Mid-size iPods

These follow the release of the iPod Mini in January 2004, they come with between 4 and 8GB of memory and are smaller and cheaper than full size iPods.

iPod mini

The iPod mini was a distinct iPod that was physically smaller than the main iPod line, which is the reason why it was the first iPod ever to feature a clickwheel. While these iPods also had a dock connector, accessories needed to be specifically designed to work with a mini due to their smaller size.

These iPods come in a variety of colors, including grey, pink, green, blue and gold. Many manufacturers create differently colored accessories to match an iPod.

2G iPod minis were released the following year. In this minor update, the gold iPod mini was discontinued while other colors where brightened. Colored font matching the color of the iPod mini was also added to the click wheel. Finally, the iPod minis were given a 6GB HD, giving consumers the choice as whether to buy a 4GB or 6GB iPod mini.

iPod nano (1G)

The First Generation iPod nano was at the time of release the smallest iPod to have a screen, advertised as being as thin as a pencil.

The 1G iPod nano had a color screen and came in black and white, and in 1GB ($149USD), 2GB ($199USD) and 4GB ($249) models.

It was the first iPod with a screen that had a flash drive, meaning it had no moving parts and was skip-free.

Apple included black protective sleeves with the iPod nano (which previously were white), following rare complaints about scratches.

iPod nano (2G)

The Second Generation iPod nano was the iPod nano's first major revision. It used the iPod Mini's scratch-resistant colored aluminum casing. It also featured a brighter screen, a 24 hour battery life and new earphones.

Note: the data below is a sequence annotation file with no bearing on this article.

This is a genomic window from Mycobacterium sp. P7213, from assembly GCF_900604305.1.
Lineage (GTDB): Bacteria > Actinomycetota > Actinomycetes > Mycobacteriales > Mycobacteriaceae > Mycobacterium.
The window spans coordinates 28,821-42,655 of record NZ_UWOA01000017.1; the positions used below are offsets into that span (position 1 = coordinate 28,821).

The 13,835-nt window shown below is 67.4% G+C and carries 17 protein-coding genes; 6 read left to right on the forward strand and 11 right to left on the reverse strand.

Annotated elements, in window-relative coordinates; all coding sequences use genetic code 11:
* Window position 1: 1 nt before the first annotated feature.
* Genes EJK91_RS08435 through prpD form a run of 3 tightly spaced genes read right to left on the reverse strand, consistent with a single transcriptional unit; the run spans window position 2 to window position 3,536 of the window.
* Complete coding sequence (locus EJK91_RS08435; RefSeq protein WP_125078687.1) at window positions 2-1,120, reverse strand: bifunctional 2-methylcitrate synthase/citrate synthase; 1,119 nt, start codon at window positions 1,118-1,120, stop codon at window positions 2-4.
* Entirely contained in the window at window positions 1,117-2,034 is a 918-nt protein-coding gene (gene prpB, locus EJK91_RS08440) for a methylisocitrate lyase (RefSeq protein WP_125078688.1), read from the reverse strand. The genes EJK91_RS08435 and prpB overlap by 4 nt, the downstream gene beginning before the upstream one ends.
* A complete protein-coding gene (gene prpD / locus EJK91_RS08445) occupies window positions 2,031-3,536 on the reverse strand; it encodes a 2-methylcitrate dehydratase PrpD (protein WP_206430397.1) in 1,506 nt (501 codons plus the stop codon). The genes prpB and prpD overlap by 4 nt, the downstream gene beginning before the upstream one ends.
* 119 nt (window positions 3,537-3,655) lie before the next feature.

It was available in 2 GB ($149USD), 4 GB ($199USD), and new 8 GB ($249USD) models. The colors were silver, pink, green, blue, black, and a PRODUCT (RED) version. For every PRODUCT (RED) product Apple sells, they donate $5USD to a fund that helps fight diseases in developing countries.

iPod nano (3G)

The Third Generation iPod nano saw the iPod nano completely redesigned. It is wider and shorter than the previous iPod nano and cut off much bare space, also being made completely of aluminium, as opposed to the 2G, which had plastic caps on the top and bottom. It adds the ability to play video and iPod games, both features which have featured in the full-size iPod for a long time.

It uses the same resolution as the iPod classic, and the interface is the same, adding Cover Flow.

It is available in 4GB ($149USD) and 8GB ($199), coming in silver, emerald, turquoise, black, pink, and a PRODUCT (RED) version.

iPod shuffle

This is Apple's first flash memory based iPod and is the only iPod without a screen.

iPod shuffle (1G)

The First Generation iPod shuffle was Apple's first flash based iPod. It came at a much smaller size then the other models, due to the use of flash memory and the lack of a screen.

The only thing it has in common with the other iPods is a standard headphone jack. As a result, while headphones and speakers may work with the shuffle, many of the other iPod accessories may not.




iPod shuffle (2G)

The Second Generation iPod shuffle was the iPod shuffle's first hardware update. Its casing is now made out of aluminum and the shuffle is the same size as the iPod Radio Remote. It comes in one configuration - 1 GB for $79USD. It originally came in silver, pink, green, blue and orange. It now syncs files through a modified headphone jack, meaning that it only has one socket.

On September 5, 2007, the iPod shuffle's colors were refreshed, the new ones match the 3G iPod nano and are paler than the old colors. They are now silver, emerald, turquoise, purple, and a PRODUCT (RED) version.

iPod touch

This is Apple's touch screen iPod.

iPod touch (1G)

The iPod touch (1G) is Apple's multi-touch iPod. Its design is based on the iPhone, and its user interface is much like the that of the iPhone's, but it has no phone feature. It is currently the first and only iPod to have built in WiFi (802.11b/g), and it uses this to surf the internet with a modified Safari web browser. It has a 3.5 inch touch screen and features an accelerometer which allows it to detect tilting and go into landscape mode. It also features an iTunes WiFi Music Store, which allows the user to browse, preview and download songs directly to their iPod touch via WiFi, which later sync back to iTunes on their computer. It has applications for YouTube, a Calendar, a Clock, and a Calculator.

It is only available in black, and comes in 8 GB ($299 USD), 16 GB ($399 USD) and 32 GB ($499 USD) models.

See Also

External Links